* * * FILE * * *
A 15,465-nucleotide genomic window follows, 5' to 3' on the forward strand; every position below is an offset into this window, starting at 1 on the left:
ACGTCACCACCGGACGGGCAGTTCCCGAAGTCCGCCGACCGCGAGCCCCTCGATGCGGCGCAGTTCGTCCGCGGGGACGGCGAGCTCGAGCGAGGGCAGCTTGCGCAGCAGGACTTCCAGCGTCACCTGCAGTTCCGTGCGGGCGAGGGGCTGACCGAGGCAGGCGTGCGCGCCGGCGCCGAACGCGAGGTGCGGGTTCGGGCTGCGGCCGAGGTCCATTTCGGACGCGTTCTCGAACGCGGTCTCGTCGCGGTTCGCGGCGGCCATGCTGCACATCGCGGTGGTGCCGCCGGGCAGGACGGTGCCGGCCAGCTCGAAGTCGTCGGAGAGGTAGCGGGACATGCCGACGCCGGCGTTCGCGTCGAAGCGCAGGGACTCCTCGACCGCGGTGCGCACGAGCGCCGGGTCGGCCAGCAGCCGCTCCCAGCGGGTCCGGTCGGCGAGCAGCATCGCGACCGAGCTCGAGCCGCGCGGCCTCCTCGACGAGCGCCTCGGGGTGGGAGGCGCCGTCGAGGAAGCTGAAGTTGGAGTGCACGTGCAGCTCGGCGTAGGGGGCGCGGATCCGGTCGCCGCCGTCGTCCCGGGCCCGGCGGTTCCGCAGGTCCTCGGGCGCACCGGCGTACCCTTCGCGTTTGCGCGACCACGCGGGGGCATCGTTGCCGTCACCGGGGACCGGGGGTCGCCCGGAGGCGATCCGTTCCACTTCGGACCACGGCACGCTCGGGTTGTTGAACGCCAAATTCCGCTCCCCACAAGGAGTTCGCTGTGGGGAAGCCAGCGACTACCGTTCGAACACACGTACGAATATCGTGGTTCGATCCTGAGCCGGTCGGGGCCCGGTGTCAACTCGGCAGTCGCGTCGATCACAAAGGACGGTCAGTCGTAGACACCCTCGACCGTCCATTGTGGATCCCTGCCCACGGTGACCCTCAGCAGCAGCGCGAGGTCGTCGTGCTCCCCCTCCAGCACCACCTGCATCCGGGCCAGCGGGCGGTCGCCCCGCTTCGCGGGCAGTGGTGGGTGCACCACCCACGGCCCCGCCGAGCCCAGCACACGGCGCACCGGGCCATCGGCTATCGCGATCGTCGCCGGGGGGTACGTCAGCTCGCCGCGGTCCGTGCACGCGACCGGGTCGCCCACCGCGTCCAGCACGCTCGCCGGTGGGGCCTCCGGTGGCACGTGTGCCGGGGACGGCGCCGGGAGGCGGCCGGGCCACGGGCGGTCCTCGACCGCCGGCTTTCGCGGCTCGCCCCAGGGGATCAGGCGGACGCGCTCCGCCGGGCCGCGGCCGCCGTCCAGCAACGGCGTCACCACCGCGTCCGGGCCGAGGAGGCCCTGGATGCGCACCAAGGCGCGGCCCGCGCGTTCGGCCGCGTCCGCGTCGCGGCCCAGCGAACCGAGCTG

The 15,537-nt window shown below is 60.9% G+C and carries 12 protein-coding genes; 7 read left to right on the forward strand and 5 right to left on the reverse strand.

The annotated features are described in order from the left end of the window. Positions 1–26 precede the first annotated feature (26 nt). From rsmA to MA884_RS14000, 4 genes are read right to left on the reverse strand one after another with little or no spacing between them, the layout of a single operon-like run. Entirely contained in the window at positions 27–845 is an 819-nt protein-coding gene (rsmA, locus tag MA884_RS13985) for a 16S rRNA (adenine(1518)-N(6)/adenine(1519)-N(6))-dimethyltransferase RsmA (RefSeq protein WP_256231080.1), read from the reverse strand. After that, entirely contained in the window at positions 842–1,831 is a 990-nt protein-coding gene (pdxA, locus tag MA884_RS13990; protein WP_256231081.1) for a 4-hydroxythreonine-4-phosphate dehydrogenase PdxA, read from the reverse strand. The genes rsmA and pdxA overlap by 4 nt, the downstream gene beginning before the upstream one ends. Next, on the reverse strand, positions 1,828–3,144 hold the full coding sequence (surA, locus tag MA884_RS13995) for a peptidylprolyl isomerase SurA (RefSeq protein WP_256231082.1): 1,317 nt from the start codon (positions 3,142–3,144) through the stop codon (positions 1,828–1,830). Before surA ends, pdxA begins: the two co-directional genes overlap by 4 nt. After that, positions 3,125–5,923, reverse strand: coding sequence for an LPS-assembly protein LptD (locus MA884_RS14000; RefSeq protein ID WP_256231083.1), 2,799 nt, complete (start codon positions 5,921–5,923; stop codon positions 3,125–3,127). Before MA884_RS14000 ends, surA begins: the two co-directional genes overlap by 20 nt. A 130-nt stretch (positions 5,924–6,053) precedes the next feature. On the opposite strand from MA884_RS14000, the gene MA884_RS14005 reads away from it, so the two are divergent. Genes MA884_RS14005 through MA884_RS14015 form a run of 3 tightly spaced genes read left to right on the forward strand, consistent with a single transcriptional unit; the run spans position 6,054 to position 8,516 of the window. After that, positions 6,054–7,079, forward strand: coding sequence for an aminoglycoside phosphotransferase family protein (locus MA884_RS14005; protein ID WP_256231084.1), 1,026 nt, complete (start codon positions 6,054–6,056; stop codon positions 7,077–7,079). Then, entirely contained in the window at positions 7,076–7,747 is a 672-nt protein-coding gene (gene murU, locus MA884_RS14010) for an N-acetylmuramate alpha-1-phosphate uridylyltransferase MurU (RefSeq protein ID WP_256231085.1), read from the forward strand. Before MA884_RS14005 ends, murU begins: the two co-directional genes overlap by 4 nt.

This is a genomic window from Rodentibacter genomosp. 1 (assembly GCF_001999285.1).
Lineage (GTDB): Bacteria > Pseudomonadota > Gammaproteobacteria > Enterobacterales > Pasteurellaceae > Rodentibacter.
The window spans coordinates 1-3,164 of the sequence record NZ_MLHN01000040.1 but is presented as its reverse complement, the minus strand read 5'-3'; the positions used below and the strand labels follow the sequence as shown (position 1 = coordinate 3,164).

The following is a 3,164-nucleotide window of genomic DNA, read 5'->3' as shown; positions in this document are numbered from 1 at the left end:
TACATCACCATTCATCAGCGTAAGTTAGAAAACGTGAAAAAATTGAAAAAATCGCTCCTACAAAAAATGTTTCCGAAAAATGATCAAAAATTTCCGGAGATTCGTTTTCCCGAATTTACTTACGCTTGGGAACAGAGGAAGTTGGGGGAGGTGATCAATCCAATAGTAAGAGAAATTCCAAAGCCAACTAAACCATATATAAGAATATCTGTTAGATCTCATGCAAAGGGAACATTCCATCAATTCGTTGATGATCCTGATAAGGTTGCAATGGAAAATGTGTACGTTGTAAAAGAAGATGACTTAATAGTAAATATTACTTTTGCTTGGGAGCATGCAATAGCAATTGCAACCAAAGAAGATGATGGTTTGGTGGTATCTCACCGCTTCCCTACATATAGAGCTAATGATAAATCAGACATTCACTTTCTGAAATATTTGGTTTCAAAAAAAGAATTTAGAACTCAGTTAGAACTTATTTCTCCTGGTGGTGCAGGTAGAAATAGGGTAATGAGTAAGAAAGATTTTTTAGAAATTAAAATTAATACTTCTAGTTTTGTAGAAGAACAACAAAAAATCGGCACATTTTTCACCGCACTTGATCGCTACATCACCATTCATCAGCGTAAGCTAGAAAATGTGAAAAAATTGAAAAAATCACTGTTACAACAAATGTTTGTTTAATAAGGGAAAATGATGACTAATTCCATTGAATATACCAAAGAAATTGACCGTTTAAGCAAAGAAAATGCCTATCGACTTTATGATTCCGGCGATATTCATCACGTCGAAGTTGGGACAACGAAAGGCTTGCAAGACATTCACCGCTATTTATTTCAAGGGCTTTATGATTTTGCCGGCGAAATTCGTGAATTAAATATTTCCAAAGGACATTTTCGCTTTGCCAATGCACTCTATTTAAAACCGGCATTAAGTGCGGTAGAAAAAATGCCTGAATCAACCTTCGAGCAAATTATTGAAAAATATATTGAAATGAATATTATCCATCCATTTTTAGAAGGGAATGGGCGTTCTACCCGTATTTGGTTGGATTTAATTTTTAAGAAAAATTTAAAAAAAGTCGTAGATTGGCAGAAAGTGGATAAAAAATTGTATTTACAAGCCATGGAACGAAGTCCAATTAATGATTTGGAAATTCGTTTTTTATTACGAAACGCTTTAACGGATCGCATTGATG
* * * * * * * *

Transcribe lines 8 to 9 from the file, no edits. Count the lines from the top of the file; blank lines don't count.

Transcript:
The following is a 3,164-nucleotide window of genomic DNA, read 5'->3' as shown; positions in this document are numbered from 1 at the left end:
TACATCACCATTCATCAGCGTAAGTTAGAAAACGTGAAAAAATTGAAAAAATCGCTCCTACAAAAAATGTTTCCGAAAAATGATCAAAAATTTCCGGAGATTCGTTTTCCCGAATTTACTTACGCTTGGGAACAGAGGAAGTTGGGGGAGGTGATCAATCCAATAGTAAGAGAAATTCCAAAGCCAACTAAACCATATATAAGAATATCTGTTAGATCTCATGCAAAGGGAACATTCCATCAATTCGTTGATGATCCTGATAAGGTTGCAATGGAAAATGTGTACGTTGTAAAAGAAGATGACTTAATAGTAAATATTACTTTTGCTTGGGAGCATGCAATAGCAATTGCAACCAAAGAAGATGATGGTTTGGTGGTATCTCACCGCTTCCCTACATATAGAGCTAATGATAAATCAGACATTCACTTTCTGAAATATTTGGTTTCAAAAAAAGAATTTAGAACTCAGTTAGAACTTATTTCTCCTGGTGGTGCAGGTAGAAATAGGGTAATGAGTAAGAAAGATTTTTTAGAAATTAAAATTAATACTTCTAGTTTTGTAGAAGAACAACAAAAAATCGGCACATTTTTCACCGCACTTGATCGCTACATCACCATTCATCAGCGTAAGCTAGAAAATGTGAAAAAATTGAAAAAATCACTGTTACAACAAATGTTTGTTTAATAAGGGAAAATGATGACTAATTCCATTGAATATACCAAAGAAATTGACCGTTTAAGCAAAGAAAATGCCTATCGACTTTATGATTCCGGCGATATTCATCACGTCGAAGTTGGGACAACGAAAGGCTTGCAAGACATTCACCGCTATTTATTTCAAGGGCTTTATGATTTTGCCGGCGAAATTCGTGAATTAAATATTTCCAAAGGACATTTTCGCTTTGCCAATGCACTCTATTTAAAACCGGCATTAAGTGCGGTAGAAAAAATGCCTGAATCAACCTTCGAGCAAATTATTGAAAAATATATTGAAATGAATATTATCCATCCATTTTTAGAAGGGAATGGGCGTTCTACCCGTATTTGGTTGGATTTAATTTTTAAGAAAAATTTAAAAAAAGTCGTAGATTGGCAGAAAGTGGATAAAAAATTGTATTTACAAGCCATGGAACGAAGTCCAATTAATGATTTGGAAATTCGTTTTTTATTACGAAACGCTTTAACGGATCGCATTGATG